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HomeEnergyDow drops, Nvidia couldn't save Nasdaq

Dow drops, Nvidia couldn’t save Nasdaq


Traders work on the floor of the New York Stock Exchange (NYSE) during morning trading on Dec. 14, 2023, in New York City.

Angela Weiss | Afp | Getty Images

This report is from today’s CNBC Daily Open, our international markets newsletter. CNBC Daily Open brings investors up to speed on everything they need to know, no matter where they are. Like what you see? You can subscribe here.

What you need to know today

Treasury yields weigh on Wall Street
The
S&P 500 snapped its three-day winning streak as Treasury yields climbed. Despite Nvidia‘s continued rise since its earnings report last week, the tech giant couldn’t prevent the Nasdaq Composite from falling. The Dow Jones Industrial Average also declined, shedding 400 points, with insurer UnitedHealth leading losses. The yield on the 10-year Treasury note rose for a second consecutive day following a lackluster auction of government bonds on Tuesday. Rising yields can dampen consumer spending and make Treasurys and money market funds more appealing than stocks. Oil prices also slipped.

Salesforce plunges
Shares of Salesforce slumped more than 17% in extended trade after the cloud software company reported weaker-than-expected revenue and issued earnings and revenue guidance that missed analysts’ expectations for the current quarter. 

Peltz dumps Disney stake
Activist investor Nelson Peltz has sold his entire stake in Disney, according to a person familiar with the matter. Peltz sold all of his Disney stock at roughly $120 a share, the person said, making about $1 billion on the position. In early April, Peltz lost a proxy battle at Disney to elect himself and former Disney Chief Financial Officer Jay Rasulo to the company’s board. Peltz had long taken issue with Disney’s governance, particularly the company’s streaming strategy and a failed succession plan for CEO Bob Iger.

American sales strategy backfires
Shares of American Airlines slid more than 13% after CEO Robert Isom said the airline would slash capacity in the second half of the year. It comes a day after the carrier parted ways with its chief commercial officer, Vasu Raja, and cut its revenue and profit forecast. Raja led a plan to drive direct bookings at the airline in lieu of third-party sites and travel agencies, a strategy that included gutting the airline’s sales department. Raja will leave the company next month.

Asia-Pacific markets slide
Markets in the Asia-Pacific region were trading lower after another U.S. Treasury sale was met with lackluster demand. A slew of economic data due to be released on Friday also weighed on investor sentiment. Japan’s Nikkei 225 fell 1.3% and Korea’s Kospi dropped 1.5%. Japan and South Korea will release industrial production figures on Friday. China will release the official purchasing managers index for May. Mainland China’s CSI 300 index slipped 0.5% and Hong Kong’s Hang Seng fell 1.4%.

[PRO] The summer trade

The Dow, S&P 500, and Nasdaq all hit record highs in May, but there are doubts that the momentum can carry on through June to August. CNBC’s Brian Evans explores historical data and shares what to expect from markets as well as which sectors typically perform the best. 

The bottom line

The world can be a confusing place at times. You would think we were in the midst of an energy transition, only for that environmental nirvana to be shattered by a multibillion dollar shale deal. ConocoPhillips is set to buy Marathon Oil in a $17 billion deal that would boost its portfolio and push its market cap past that of BP, according to Enverus M&A analyst Andrew Dittmar.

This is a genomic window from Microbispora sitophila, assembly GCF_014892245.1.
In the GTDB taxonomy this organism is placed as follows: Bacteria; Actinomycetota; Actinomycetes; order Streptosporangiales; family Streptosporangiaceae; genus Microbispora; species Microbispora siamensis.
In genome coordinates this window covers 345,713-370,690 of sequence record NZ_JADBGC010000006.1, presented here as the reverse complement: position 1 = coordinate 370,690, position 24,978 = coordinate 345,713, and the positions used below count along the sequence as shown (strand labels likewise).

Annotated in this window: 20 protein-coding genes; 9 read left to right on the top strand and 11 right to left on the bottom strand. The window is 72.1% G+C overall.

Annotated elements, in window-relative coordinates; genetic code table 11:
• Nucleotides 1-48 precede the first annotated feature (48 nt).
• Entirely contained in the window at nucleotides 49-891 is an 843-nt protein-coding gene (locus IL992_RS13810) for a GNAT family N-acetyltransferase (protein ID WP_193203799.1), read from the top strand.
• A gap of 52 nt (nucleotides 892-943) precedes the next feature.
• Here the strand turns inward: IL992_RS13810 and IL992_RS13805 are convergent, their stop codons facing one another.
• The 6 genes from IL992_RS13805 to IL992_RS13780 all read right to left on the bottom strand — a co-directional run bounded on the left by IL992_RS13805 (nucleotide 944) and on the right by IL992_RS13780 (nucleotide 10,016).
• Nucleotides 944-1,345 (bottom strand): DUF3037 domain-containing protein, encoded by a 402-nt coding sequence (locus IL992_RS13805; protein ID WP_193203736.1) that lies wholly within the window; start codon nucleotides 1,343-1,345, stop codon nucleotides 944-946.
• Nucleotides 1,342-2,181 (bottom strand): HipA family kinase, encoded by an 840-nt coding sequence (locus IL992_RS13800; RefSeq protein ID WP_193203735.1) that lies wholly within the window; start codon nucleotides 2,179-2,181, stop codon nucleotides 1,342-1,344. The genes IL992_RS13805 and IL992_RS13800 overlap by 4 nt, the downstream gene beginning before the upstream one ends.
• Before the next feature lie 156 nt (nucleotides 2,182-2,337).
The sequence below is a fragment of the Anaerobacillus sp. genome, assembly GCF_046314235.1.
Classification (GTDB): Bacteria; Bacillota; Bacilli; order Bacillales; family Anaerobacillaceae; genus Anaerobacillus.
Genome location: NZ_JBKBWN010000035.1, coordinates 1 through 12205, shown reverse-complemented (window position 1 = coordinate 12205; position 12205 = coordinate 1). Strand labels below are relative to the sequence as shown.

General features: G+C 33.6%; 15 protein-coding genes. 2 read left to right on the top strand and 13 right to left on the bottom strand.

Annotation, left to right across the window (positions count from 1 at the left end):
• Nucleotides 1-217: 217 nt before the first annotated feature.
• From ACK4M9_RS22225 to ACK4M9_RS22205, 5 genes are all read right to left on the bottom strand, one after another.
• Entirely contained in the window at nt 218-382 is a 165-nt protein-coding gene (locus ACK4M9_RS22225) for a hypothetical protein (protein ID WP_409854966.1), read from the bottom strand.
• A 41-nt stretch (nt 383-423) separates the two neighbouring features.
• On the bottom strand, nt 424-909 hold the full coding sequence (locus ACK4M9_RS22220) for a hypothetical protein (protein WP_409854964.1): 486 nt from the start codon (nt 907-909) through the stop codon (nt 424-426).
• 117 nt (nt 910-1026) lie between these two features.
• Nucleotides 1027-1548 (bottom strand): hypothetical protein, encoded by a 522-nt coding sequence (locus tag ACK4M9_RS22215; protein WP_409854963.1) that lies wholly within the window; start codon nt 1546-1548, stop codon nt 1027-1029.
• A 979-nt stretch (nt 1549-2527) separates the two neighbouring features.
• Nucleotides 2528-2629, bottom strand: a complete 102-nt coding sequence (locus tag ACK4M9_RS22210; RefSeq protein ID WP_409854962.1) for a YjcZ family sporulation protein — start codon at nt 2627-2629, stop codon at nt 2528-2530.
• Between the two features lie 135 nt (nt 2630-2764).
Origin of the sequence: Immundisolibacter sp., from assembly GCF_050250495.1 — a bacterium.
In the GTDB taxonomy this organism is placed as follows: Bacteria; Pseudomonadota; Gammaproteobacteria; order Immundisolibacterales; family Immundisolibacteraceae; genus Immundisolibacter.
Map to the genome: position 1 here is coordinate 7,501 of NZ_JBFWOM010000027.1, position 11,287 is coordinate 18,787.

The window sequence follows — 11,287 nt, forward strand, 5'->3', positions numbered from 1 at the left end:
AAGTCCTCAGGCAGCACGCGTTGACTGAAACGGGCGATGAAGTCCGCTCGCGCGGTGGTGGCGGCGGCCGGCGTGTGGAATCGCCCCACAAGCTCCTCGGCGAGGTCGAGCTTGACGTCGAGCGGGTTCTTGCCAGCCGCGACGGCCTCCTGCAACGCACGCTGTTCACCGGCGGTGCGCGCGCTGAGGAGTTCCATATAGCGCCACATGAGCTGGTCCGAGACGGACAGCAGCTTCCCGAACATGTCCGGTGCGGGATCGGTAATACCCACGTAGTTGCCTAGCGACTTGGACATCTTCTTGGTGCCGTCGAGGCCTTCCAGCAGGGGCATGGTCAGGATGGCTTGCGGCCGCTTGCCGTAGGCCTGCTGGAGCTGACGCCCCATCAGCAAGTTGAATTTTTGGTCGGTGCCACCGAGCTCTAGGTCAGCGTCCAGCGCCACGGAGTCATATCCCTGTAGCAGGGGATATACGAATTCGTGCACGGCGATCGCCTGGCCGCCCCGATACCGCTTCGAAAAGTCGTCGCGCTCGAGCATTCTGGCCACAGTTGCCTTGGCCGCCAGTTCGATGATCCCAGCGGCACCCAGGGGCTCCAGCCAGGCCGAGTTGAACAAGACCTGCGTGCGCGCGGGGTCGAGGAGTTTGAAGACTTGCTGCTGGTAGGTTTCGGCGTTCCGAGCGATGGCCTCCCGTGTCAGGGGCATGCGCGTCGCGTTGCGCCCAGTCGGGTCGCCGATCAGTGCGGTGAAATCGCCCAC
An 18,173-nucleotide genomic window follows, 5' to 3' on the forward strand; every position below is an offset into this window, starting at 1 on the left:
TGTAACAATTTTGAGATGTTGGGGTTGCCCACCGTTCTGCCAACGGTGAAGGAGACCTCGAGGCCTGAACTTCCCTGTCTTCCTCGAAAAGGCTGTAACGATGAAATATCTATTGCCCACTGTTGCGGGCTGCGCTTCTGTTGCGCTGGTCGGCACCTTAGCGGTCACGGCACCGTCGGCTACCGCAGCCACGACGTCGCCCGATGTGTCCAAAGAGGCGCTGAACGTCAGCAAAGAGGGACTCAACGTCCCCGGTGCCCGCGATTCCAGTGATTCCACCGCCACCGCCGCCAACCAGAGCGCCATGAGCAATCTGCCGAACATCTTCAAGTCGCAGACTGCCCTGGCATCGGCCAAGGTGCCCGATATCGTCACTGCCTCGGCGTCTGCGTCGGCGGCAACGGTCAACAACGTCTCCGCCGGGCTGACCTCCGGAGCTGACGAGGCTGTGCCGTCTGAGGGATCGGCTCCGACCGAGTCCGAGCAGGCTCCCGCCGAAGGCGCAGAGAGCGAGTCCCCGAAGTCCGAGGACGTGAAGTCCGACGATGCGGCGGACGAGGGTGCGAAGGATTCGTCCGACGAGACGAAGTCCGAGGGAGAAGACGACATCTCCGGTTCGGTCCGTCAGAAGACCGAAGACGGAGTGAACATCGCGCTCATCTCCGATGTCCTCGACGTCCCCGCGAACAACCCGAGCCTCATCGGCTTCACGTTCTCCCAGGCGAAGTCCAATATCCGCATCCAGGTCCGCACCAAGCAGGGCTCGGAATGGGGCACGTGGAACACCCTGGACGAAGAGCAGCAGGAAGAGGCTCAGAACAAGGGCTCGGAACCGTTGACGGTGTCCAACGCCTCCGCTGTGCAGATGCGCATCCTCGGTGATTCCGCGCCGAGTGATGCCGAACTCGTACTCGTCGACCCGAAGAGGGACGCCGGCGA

No amount of federal aid for an energy transition — through Biden’s $369 billion Inflation Reduction Act and the Infrastructure Investment and Jobs Act — can bring about an immediate end to our addiction to oil. 

Toyota, which has been dragging its feet on rolling out all-electric vehicles, unveiled a new range of hybrid engines on Tuesday that can use biofuels to meet tougher emissions standards. The Japanese marque is not the only one resorting to hybrid vehicles as EV sales stall due to range anxiety and insufficient charging infrastructure. 

Meanwhile Chinese automaker BYD introduced a hybrid engine that, when fully loaded with battery and gasoline, can cover 2,100 kilometers (1,300 miles).

Conoco’s deal couldn’t juice markets, which, after clocking some record highs, are under pressure from rising Treasury yields. With earnings season mostly in the rearview mirror, the focus has returned to the Fed, the economy and inflation.

Atlas Merchant Capital CEO Bob Diamond told “Squawk on the Street” the Fed would “want to see some economic weakness before they cut rates. I mean 25 basis points doesn’t matter in the scheme of things. Maybe there’s 25 [points] there for signaling reasons. I don’t see the Fed, the FOMC, taking the risk of stoking inflation.” 

While markets are on pace to end on a high this month, Wolfe Research chief investment strategist Chris Senyek expects trading to become a lot “choppier over the summer.” He suggests sticking with large-cap technology stocks. This month, information technology stocks have outpaced all other S&P 500 sectors, up more than 13%. Nvidia alone has advanced more than 30% in May. 

“If we’re correct and trading becomes choppier, our sense is that investors are likely to stick with what has worked so far this year,” Senyek wrote. “Said differently, our sense is that the  ‘Mag 7,’ Secular Growers, and Momentum stocks will outperform over the summer.” 

CNBC’s Alex Harring, Pia Singh, Spencer Kimball, Sara Salinas, Scott Wapner, Jordan Novet and Leslie Josephs contributed to this report.



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